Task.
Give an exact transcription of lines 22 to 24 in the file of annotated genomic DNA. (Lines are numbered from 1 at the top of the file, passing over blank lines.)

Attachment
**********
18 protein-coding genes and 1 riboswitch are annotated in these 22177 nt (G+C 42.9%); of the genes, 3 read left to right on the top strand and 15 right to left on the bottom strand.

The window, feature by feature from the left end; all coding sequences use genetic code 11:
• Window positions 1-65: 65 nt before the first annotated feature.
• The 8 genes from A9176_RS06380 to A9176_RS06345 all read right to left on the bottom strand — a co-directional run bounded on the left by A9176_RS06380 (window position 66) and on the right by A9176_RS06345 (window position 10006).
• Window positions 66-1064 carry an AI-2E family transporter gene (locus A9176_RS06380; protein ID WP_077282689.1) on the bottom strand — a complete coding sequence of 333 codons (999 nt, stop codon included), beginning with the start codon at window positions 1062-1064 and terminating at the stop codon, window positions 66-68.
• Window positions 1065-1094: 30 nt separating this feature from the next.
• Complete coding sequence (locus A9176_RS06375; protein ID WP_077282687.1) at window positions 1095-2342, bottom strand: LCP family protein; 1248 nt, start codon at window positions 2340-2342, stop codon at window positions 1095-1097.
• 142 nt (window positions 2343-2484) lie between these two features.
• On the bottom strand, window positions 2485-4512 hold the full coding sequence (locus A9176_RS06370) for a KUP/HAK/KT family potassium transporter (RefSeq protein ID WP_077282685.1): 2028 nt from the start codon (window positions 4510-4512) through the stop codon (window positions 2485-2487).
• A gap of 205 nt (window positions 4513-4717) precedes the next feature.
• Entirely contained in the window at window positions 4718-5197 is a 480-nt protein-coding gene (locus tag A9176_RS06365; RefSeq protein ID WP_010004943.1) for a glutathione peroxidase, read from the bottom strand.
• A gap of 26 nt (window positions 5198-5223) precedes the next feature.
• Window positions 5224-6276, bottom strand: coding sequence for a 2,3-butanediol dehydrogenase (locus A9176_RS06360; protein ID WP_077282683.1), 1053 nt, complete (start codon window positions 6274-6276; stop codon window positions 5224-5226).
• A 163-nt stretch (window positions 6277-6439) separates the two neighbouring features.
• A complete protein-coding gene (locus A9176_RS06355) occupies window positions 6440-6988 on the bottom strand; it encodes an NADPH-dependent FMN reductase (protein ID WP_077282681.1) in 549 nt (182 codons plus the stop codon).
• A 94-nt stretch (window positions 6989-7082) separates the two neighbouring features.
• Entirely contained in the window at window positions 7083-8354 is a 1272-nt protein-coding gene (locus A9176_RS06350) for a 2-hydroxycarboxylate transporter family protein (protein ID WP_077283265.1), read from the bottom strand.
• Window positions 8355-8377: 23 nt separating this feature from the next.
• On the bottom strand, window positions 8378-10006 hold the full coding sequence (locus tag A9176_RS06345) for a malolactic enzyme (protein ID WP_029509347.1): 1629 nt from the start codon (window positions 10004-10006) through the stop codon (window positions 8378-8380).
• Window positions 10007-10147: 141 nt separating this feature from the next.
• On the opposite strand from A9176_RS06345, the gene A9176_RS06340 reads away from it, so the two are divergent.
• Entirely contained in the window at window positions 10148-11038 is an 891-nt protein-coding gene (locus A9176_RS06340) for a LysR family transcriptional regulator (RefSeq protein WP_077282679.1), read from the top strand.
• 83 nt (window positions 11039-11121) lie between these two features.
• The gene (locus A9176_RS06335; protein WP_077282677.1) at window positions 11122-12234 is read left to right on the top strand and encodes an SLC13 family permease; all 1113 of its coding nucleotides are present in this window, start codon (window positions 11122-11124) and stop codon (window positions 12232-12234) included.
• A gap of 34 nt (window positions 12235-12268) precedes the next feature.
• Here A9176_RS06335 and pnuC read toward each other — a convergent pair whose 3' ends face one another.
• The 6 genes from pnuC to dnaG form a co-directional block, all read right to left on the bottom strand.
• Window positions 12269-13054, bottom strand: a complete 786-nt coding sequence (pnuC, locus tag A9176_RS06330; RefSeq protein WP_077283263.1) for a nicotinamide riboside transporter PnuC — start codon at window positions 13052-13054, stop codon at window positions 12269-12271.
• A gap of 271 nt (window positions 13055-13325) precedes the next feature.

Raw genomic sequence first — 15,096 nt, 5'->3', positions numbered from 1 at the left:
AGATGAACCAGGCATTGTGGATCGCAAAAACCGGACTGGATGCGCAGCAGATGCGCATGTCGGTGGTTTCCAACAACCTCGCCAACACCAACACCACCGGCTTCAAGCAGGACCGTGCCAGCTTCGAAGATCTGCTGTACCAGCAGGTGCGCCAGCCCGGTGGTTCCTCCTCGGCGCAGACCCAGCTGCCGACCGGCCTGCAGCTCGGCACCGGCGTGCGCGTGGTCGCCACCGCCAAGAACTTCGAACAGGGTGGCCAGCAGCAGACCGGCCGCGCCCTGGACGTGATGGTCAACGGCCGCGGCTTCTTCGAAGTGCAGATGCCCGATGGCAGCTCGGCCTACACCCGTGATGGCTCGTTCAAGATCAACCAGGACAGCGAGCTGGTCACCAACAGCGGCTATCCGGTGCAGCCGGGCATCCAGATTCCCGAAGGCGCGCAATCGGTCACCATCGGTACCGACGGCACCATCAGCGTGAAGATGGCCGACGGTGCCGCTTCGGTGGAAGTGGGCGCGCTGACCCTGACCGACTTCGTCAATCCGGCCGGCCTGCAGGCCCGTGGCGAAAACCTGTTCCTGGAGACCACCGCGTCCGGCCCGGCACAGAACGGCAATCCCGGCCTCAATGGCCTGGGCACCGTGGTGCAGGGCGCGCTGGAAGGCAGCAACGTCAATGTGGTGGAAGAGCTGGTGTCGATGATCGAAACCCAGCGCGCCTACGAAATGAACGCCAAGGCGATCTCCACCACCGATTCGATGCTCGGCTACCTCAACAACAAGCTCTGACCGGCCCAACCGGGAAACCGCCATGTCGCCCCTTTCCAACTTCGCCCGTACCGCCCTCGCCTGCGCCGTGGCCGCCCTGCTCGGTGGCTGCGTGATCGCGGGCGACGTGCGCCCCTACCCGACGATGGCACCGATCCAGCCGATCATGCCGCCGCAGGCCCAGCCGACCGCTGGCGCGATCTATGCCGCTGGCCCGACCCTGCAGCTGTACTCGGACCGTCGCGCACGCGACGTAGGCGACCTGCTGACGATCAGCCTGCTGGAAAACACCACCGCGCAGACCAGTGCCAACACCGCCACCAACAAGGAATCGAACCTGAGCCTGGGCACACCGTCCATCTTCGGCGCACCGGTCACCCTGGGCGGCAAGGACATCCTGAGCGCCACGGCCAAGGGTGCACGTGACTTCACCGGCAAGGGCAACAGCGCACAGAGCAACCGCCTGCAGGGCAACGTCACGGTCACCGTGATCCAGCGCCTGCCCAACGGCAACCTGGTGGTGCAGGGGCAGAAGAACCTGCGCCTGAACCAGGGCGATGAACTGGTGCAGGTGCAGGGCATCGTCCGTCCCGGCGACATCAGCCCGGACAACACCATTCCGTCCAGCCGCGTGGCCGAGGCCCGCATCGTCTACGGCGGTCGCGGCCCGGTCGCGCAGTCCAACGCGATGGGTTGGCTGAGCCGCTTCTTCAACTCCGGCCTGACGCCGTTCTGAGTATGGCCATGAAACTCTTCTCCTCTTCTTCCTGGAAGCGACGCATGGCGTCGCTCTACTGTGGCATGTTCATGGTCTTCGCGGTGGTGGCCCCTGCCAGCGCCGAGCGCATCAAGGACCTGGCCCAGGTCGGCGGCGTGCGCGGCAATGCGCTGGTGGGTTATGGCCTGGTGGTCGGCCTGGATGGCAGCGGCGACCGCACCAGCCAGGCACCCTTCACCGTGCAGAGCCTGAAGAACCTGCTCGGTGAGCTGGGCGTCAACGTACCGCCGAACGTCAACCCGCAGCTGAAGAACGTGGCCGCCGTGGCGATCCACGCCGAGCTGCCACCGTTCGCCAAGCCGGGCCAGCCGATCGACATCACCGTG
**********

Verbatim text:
• Entirely contained in the window at window positions 10148-11038 is an 891-nt protein-coding gene (locus A9176_RS06340) for a LysR family transcriptional regulator (RefSeq protein WP_077282679.1), read from the top strand.
• 83 nt (window positions 11039-11121) lie between these two features.
• The gene (locus A9176_RS06335; protein WP_077282677.1) at window positions 11122-12234 is read left to right on the top strand and encodes an SLC13 family permease; all 1113 of its coding nucleotides are present in this window, start codon (window positions 11122-11124) and stop codon (window positions 12232-12234) included.